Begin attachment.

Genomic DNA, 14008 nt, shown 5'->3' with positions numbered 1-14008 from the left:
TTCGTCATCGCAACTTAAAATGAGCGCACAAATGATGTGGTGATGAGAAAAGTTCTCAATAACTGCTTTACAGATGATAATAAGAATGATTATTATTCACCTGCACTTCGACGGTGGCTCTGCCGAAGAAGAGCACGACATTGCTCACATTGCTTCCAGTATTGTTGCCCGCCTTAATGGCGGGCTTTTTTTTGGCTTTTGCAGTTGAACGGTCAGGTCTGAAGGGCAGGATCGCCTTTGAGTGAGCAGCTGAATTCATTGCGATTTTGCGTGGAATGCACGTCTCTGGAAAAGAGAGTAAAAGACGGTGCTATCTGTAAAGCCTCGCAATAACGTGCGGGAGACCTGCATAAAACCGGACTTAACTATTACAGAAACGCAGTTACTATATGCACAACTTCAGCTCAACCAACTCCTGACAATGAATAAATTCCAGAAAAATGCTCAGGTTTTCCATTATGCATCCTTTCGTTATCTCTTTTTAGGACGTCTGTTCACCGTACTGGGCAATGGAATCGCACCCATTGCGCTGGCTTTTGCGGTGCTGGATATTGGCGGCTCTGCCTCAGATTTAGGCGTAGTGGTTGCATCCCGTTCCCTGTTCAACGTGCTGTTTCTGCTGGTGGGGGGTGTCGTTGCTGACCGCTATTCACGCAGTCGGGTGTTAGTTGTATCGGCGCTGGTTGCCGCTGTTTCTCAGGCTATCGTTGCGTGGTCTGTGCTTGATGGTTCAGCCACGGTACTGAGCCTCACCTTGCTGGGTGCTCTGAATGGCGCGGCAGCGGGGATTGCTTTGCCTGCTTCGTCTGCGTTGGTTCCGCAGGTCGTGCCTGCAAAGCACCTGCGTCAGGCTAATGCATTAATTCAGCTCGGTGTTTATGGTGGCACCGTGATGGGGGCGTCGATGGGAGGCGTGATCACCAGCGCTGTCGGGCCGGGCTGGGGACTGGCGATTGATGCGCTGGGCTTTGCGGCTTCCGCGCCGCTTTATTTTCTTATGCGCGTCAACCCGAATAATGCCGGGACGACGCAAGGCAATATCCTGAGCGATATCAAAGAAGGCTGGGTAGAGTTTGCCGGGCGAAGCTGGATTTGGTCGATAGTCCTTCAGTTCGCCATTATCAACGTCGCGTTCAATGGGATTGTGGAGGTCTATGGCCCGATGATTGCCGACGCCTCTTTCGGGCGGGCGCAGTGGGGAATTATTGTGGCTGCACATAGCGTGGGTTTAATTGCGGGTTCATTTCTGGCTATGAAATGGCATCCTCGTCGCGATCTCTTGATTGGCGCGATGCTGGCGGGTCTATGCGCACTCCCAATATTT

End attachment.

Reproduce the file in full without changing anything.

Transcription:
Genomic DNA, 14008 nt, shown 5'->3' with positions numbered 1-14008 from the left:
TTCGTCATCGCAACTTAAAATGAGCGCACAAATGATGTGGTGATGAGAAAAGTTCTCAATAACTGCTTTACAGATGATAATAAGAATGATTATTATTCACCTGCACTTCGACGGTGGCTCTGCCGAAGAAGAGCACGACATTGCTCACATTGCTTCCAGTATTGTTGCCCGCCTTAATGGCGGGCTTTTTTTTGGCTTTTGCAGTTGAACGGTCAGGTCTGAAGGGCAGGATCGCCTTTGAGTGAGCAGCTGAATTCATTGCGATTTTGCGTGGAATGCACGTCTCTGGAAAAGAGAGTAAAAGACGGTGCTATCTGTAAAGCCTCGCAATAACGTGCGGGAGACCTGCATAAAACCGGACTTAACTATTACAGAAACGCAGTTACTATATGCACAACTTCAGCTCAACCAACTCCTGACAATGAATAAATTCCAGAAAAATGCTCAGGTTTTCCATTATGCATCCTTTCGTTATCTCTTTTTAGGACGTCTGTTCACCGTACTGGGCAATGGAATCGCACCCATTGCGCTGGCTTTTGCGGTGCTGGATATTGGCGGCTCTGCCTCAGATTTAGGCGTAGTGGTTGCATCCCGTTCCCTGTTCAACGTGCTGTTTCTGCTGGTGGGGGGTGTCGTTGCTGACCGCTATTCACGCAGTCGGGTGTTAGTTGTATCGGCGCTGGTTGCCGCTGTTTCTCAGGCTATCGTTGCGTGGTCTGTGCTTGATGGTTCAGCCACGGTACTGAGCCTCACCTTGCTGGGTGCTCTGAATGGCGCGGCAGCGGGGATTGCTTTGCCTGCTTCGTCTGCGTTGGTTCCGCAGGTCGTGCCTGCAAAGCACCTGCGTCAGGCTAATGCATTAATTCAGCTCGGTGTTTATGGTGGCACCGTGATGGGGGCGTCGATGGGAGGCGTGATCACCAGCGCTGTCGGGCCGGGCTGGGGACTGGCGATTGATGCGCTGGGCTTTGCGGCTTCCGCGCCGCTTTATTTTCTTATGCGCGTCAACCCGAATAATGCCGGGACGACGCAAGGCAATATCCTGAGCGATATCAAAGAAGGCTGGGTAGAGTTTGCCGGGCGAAGCTGGATTTGGTCGATAGTCCTTCAGTTCGCCATTATCAACGTCGCGTTCAATGGGATTGTGGAGGTCTATGGCCCGATGATTGCCGACGCCTCTTTCGGGCGGGCGCAGTGGGGAATTATTGTGGCTGCACATAGCGTGGGTTTAATTGCGGGTTCATTTCTGGCTATGAAATGGCATCCTCGTCGCGATCTCTTGATTGGCGCGATGCTGGCGGGTCTATGCGCACTCCCAATATTT